Did you test iodine before supplementing? Most important, and if found to be deficiency it should only be supplemented under the guidance of an experienced practioner. Iodine can give an initial boost then it all goes downhill from then on. Iodine used to be used as a treatment for overactive thyroid.

If you haven't had all those tests listed above carried out, you could ask your GP but they wont all be done by the NHS. You could do a private test with one of our recommended labs which does them all in one test bundle.

medichecks.com/thyroid-func... - use code THYROIDUK for 10% discount

bluehorizonmedicals.co.uk/t... - use code ENDOFYEAR for 20% discount before the end of December

Post your results when you have them and members will help.


Thank you SeasideSusie, much appreciated. I will get on finding out those figures.


Welcome to our forum and I am sorry you have been struggling.

I really don't know why the majority on this forum know more than most doctors. The professionals seem to be poorly trained and seem to just take the TSH into account but hypothyroidism is so common and I doubt the professionals know one clinical symptom and you can tick off the ones you have below:-


We have to read, learn and ask questions in order to recover and we are probably prescribed anti-d's, or pain relief or for anything else we complain of to doctors who state our results are 'normal' when they are anything but normal and neither are we who remain unwell and don't know where to go to for some support.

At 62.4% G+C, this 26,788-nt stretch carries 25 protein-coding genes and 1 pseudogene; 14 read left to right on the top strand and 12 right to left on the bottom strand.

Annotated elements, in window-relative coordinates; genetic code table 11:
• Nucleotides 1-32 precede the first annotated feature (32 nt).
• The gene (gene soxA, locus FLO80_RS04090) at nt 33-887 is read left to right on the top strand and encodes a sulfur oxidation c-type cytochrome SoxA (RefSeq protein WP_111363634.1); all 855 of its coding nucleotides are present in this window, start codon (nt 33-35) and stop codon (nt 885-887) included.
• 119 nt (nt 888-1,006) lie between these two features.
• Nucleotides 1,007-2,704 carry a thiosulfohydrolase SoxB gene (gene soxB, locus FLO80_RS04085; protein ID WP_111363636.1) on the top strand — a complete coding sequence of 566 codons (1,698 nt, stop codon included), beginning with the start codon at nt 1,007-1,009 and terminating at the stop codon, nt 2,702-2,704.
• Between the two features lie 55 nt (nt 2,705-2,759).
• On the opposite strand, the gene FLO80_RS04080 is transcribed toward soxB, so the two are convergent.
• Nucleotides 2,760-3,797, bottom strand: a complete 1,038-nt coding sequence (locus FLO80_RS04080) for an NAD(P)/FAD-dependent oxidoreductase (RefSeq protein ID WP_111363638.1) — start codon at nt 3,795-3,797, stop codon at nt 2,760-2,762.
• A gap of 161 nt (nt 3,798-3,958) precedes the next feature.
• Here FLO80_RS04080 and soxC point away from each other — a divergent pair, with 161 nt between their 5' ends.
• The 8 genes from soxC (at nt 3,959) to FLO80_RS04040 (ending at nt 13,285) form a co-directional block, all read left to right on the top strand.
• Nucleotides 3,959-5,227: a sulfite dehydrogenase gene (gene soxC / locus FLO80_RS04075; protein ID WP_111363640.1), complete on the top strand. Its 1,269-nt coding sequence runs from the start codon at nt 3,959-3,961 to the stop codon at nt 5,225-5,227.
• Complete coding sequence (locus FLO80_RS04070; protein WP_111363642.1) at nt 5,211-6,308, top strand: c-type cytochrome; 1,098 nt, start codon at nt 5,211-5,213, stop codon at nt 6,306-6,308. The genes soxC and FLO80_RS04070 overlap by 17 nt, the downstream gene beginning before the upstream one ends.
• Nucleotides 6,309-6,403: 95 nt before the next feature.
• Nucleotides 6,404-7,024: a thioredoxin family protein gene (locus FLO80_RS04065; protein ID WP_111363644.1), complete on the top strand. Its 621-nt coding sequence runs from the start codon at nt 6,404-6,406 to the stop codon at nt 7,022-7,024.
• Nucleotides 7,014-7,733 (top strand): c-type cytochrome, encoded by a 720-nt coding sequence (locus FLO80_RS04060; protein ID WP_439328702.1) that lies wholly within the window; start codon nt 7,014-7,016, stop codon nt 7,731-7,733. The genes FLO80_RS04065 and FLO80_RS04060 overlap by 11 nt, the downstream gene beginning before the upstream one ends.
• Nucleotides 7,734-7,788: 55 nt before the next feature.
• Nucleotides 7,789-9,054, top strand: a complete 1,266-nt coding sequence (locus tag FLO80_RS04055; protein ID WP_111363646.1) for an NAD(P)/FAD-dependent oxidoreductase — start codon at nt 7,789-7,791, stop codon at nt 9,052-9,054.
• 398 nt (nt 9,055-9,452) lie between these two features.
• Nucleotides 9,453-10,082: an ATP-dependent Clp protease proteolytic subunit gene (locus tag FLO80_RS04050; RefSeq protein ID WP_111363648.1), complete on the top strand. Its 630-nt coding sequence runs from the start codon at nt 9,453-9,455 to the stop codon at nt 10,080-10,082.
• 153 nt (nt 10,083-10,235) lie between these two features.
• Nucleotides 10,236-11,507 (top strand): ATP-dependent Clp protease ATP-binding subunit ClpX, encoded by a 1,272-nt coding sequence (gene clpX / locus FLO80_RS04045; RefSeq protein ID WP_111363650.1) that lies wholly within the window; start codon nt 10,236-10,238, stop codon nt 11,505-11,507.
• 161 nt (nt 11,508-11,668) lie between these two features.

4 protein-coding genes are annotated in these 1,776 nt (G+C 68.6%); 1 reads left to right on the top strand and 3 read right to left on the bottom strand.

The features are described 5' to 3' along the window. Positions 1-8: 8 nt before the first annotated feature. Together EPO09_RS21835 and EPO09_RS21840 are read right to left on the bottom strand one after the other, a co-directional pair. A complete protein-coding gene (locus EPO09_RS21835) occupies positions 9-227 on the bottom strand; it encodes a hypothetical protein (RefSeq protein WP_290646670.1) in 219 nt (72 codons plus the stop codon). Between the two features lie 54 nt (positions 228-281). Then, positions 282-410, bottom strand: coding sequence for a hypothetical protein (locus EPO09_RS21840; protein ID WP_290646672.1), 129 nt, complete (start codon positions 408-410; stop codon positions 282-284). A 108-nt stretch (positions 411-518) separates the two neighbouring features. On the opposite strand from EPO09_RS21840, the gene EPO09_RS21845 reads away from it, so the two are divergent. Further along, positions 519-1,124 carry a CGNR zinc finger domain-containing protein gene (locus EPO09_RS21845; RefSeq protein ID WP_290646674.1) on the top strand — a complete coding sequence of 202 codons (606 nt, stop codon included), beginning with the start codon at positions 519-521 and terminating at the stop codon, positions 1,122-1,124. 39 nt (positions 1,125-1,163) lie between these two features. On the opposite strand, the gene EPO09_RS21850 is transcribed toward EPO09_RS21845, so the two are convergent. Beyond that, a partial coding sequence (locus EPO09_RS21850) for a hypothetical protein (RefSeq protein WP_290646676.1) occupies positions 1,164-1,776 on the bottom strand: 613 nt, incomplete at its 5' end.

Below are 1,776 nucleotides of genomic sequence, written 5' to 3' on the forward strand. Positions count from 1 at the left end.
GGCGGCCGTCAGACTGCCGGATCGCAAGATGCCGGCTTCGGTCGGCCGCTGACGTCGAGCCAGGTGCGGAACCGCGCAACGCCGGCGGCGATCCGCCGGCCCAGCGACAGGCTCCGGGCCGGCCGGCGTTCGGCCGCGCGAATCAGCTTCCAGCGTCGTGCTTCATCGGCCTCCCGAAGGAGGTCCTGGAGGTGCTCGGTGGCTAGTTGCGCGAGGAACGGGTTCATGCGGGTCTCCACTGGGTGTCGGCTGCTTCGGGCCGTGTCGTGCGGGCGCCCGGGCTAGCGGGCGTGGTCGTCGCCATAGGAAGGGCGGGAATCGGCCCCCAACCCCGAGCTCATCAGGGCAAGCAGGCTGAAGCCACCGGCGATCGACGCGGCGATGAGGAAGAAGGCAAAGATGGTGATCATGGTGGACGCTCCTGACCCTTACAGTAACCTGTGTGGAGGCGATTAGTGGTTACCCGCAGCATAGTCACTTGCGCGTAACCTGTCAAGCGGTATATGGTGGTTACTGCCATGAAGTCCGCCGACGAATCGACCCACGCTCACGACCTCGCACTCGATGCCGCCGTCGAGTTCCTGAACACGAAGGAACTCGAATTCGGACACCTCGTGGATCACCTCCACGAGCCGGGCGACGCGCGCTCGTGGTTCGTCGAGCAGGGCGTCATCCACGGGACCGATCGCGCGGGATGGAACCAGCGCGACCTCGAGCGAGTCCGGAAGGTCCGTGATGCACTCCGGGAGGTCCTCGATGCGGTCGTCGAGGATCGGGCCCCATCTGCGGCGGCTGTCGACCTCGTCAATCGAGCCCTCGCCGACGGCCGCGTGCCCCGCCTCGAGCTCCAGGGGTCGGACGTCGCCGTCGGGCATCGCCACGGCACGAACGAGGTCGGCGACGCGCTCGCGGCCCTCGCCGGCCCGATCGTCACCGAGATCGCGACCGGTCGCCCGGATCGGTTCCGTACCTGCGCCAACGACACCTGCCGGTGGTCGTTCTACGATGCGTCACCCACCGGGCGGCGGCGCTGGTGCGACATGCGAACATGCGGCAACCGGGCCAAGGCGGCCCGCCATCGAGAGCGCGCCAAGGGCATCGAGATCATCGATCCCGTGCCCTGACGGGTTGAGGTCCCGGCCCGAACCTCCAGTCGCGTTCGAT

We can recover but we have to read, ask questions and its no wonder that the majority on the forum know more than most doctors/endocrinologists.

SeasideSusie has given her excellent advice and I'm sure you will soon have a better knowledge through members' helpful comments and support.


SeasideSusie if I were to go in to get my blood drawn say around 9am, what is the latest you recommend having dinner the previous evening? Thank you :) and Happy New year


You can have evening meal or supper at normal time, just don't have breakfast or anything other than water to drink until after the blood draw.



I got my results and they are as follows:

Thyroid Function

TSH 5.63* mIU/L (0.27 - 4.2)

Free Thyroxine 14.9 pmol/L (12.00-22.00)

Free T3 4.65 pmol/L (3.10-6.80)

Thyroglobulin Antibody <10 IU/mL (0.00 - 115.00)

Thyroid Peroxidase Antibodies <9.0 IU/mL (0.00 - 34.00)



Active B12 84.200 pmol/L (37.50 - 188.00)

Folate (Serum) 16.24 mcg/L (3.89 - 26.8)

25 OH Vitamin D 99.9 nmol/L (50.00 - 200.00)


Inflammation Marker

CRP - High Sensitivity 0.23 mg/L (0.00 - 5.00)

Iron Status

Ferritin 31.1 mcg/L (13.00 - 150.00)

So just to recap, I have been suffering from depression including lack of interest in activities, difficulty concentrating, difficulty doing math and problems with working memory pretty much all my life. I have also had issues with terrible social anxiety and generalized anxiety.

What does everyone think of these results?


Undract sroth2407 magsyh Kitten44 Heloise MissGrace Quilliam cazlooks

Thank you all so much for your helpful messages and support via private message! What do you all think of my thyroid panel results?

Thanks again!


greygoose shaws What do you think?


I can't improve on what SeasideSusie said. She just about sums it all up. :)


Thanks :)

1 like


TSH 5.63* mIU/L (0.27 - 4.2)